I guess the struggle against the cliche leads to outbursts of things we feel is new, in terms of technique (splatter to post-modern), character (serial killer to children), setting (haunted to mythic, with an overpass of technology). But ultimately, the “new” quickly becomes “cliche” (visually, everything from Universal Dracula and Frankenstein to Alien) and we’re back to the norm of boredom.
Boredom for some. Satisfaction for others. The plots, the characters, the stories all lead to theh same menu of conclusions – life sucks, life is great, people suck, people are great, the universe is a mystery, the universe is defined by spiritual entities good and/or evil, etc.
So maybe we’re not talking about cliches at all, and maybe not even genre, but form. A structure, a story pattern. An archetype? The abusive father story, the tale of the killer, the vampire or ghost or mermaid story.
It sure seems like I’ve read a lot of mermaid stories. I’m not wild about them. But somebody is. And sometimes I even find them entertaining, not because mermaids scratch my itch, but the writer has done a fine job of defining character and conflict (thought for me there’s a depressing sameness to the these aspects of the story, too). So the writer for me has elevated the both of us out of the cliched aspects of the archetype if with nothing more than the rhythm and power of language. Other readers seek out these kinds of stories.
I like noir, though, and it’s hard to find a form more bound by limitations. And yet, I like the story pattern. The characters and message corroborate my world view. I find in noir a reasonable depiction of the true nature of things and people. It makes me feel better.
The blues is about as cliche a form as you can get – even stretching beyond the twelve bars, you’re still talking about a limited point of view – life sucks, and/or this is how I’m gonna deal with this here sucky life – and a limited set of progressions and rhythms. A number of horror writers have made the observation that the blues and horror are related, parallel expressions of the same aspects of humanity (like horror, the blues are an emotion). And yet, for all its predictability, the blues as a form sings eternal for a small but loyal following, and has spawned other genres/forms from r&b to rock and roll all the way to hip hop.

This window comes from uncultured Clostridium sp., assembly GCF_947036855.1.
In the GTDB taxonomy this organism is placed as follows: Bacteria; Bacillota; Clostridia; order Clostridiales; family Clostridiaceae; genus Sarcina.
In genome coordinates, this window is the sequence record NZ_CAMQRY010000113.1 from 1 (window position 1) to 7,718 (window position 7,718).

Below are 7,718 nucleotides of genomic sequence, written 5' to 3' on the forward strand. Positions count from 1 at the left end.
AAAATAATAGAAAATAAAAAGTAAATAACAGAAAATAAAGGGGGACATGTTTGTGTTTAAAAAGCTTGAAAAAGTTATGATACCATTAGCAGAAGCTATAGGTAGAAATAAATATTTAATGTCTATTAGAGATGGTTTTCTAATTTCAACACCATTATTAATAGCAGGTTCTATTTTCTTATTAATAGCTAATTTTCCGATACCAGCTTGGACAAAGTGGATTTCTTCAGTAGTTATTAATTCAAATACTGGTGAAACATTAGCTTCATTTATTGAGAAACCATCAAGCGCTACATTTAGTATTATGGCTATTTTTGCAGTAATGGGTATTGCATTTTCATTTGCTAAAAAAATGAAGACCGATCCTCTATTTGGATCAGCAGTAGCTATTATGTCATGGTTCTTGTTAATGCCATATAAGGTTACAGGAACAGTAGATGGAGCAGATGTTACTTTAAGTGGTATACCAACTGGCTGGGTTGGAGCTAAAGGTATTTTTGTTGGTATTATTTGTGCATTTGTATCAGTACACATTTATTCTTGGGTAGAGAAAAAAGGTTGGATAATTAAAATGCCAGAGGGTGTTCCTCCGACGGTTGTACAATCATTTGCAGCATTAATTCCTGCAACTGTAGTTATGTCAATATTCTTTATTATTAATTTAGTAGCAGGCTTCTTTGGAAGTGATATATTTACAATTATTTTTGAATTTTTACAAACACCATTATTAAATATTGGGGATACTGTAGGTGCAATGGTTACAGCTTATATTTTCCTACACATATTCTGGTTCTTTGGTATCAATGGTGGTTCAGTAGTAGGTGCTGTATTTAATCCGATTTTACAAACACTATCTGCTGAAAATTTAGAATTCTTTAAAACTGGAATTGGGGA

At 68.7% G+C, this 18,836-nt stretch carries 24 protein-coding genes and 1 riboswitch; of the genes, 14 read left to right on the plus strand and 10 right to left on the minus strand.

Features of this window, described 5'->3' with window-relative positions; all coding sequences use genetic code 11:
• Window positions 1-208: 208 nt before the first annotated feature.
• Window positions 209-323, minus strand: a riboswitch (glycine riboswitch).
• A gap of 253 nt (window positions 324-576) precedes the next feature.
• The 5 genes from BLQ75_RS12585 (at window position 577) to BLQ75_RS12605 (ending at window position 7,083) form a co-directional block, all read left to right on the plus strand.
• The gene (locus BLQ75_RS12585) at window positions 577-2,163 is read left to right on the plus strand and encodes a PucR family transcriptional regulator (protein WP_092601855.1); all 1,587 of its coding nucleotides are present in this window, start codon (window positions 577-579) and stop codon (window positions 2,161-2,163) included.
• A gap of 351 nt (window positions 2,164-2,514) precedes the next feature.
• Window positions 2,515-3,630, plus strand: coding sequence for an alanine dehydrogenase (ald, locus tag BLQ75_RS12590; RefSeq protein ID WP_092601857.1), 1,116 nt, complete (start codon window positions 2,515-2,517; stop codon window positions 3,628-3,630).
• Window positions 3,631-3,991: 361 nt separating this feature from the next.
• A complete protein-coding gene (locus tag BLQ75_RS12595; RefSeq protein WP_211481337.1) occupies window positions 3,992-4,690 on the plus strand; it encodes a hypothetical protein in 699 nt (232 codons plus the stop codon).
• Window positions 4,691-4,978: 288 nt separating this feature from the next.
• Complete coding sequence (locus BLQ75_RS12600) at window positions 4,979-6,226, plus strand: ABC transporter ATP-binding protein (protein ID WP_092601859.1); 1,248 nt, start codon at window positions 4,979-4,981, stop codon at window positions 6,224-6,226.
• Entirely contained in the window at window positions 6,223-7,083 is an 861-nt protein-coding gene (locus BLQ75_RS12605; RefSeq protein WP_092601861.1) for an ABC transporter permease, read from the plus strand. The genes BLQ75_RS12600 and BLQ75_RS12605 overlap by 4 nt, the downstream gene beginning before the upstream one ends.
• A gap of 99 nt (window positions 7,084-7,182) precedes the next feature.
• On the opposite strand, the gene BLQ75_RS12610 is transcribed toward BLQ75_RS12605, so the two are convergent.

We need these forms. Not everybody needs all of them, but it’s evident by their survival that there are forms writers consider cliched which still speak to a great number of people willing to part with the beer money to pay for the book. They fulfill an expectation, a desire, a need. Even the space opera media tie-ins and the vampire stories. I’ve seen Ed Bryant bow his head and shake it from side to side in mourning for the commercial fate of writers (in the case I’m thinking about, William Browning Spencer) who try something new and put themselves on the bleeding edge of literary creation, beyond the reach of reader expectation. Messing with reader expectations for a writer making a living at the game seems dangerous – maybe some of the full time pros on the board could speak more to that aspect of writing, if they haven’t already….
But as for the cliches, even as some folks need them, others react harshly to their use (one shocklines poster even singled out monsters, which is pretty funny on a horror board). There’s a wide borderland between cliche and cutting edge where, judging from the board reactions, the babies can get tossed out with the diapers.